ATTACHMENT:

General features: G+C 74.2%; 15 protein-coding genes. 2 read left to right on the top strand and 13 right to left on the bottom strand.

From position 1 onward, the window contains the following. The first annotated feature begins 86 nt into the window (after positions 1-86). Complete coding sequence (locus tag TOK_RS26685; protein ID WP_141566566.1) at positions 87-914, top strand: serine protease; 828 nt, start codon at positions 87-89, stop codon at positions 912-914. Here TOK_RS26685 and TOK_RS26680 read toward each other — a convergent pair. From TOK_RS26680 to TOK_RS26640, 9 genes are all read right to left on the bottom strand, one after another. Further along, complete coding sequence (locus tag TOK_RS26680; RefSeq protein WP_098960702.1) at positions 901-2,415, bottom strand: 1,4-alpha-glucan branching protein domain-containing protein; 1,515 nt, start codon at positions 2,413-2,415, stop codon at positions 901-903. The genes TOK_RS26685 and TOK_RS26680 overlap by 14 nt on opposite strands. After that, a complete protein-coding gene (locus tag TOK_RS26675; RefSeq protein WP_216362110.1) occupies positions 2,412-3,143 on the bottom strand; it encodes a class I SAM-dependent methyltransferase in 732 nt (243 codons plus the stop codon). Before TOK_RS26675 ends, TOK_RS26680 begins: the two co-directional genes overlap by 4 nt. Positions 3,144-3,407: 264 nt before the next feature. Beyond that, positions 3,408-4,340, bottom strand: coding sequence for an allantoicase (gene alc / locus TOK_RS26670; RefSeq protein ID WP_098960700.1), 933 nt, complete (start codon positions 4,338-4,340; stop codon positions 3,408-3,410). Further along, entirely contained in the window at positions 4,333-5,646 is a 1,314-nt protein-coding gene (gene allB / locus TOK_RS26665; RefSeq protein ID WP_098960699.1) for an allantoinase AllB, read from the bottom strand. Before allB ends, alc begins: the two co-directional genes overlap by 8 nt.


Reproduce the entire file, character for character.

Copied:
General features: G+C 74.2%; 15 protein-coding genes. 2 read left to right on the top strand and 13 right to left on the bottom strand.

From position 1 onward, the window contains the following. The first annotated feature begins 86 nt into the window (after positions 1-86). Complete coding sequence (locus tag TOK_RS26685; protein ID WP_141566566.1) at positions 87-914, top strand: serine protease; 828 nt, start codon at positions 87-89, stop codon at positions 912-914. Here TOK_RS26685 and TOK_RS26680 read toward each other — a convergent pair. From TOK_RS26680 to TOK_RS26640, 9 genes are all read right to left on the bottom strand, one after another. Further along, complete coding sequence (locus tag TOK_RS26680; RefSeq protein WP_098960702.1) at positions 901-2,415, bottom strand: 1,4-alpha-glucan branching protein domain-containing protein; 1,515 nt, start codon at positions 2,413-2,415, stop codon at positions 901-903. The genes TOK_RS26685 and TOK_RS26680 overlap by 14 nt on opposite strands. After that, a complete protein-coding gene (locus tag TOK_RS26675; RefSeq protein WP_216362110.1) occupies positions 2,412-3,143 on the bottom strand; it encodes a class I SAM-dependent methyltransferase in 732 nt (243 codons plus the stop codon). Before TOK_RS26675 ends, TOK_RS26680 begins: the two co-directional genes overlap by 4 nt. Positions 3,144-3,407: 264 nt before the next feature. Beyond that, positions 3,408-4,340, bottom strand: coding sequence for an allantoicase (gene alc / locus TOK_RS26670; RefSeq protein ID WP_098960700.1), 933 nt, complete (start codon positions 4,338-4,340; stop codon positions 3,408-3,410). Further along, entirely contained in the window at positions 4,333-5,646 is a 1,314-nt protein-coding gene (gene allB / locus TOK_RS26665; RefSeq protein ID WP_098960699.1) for an allantoinase AllB, read from the bottom strand. Before allB ends, alc begins: the two co-directional genes overlap by 8 nt.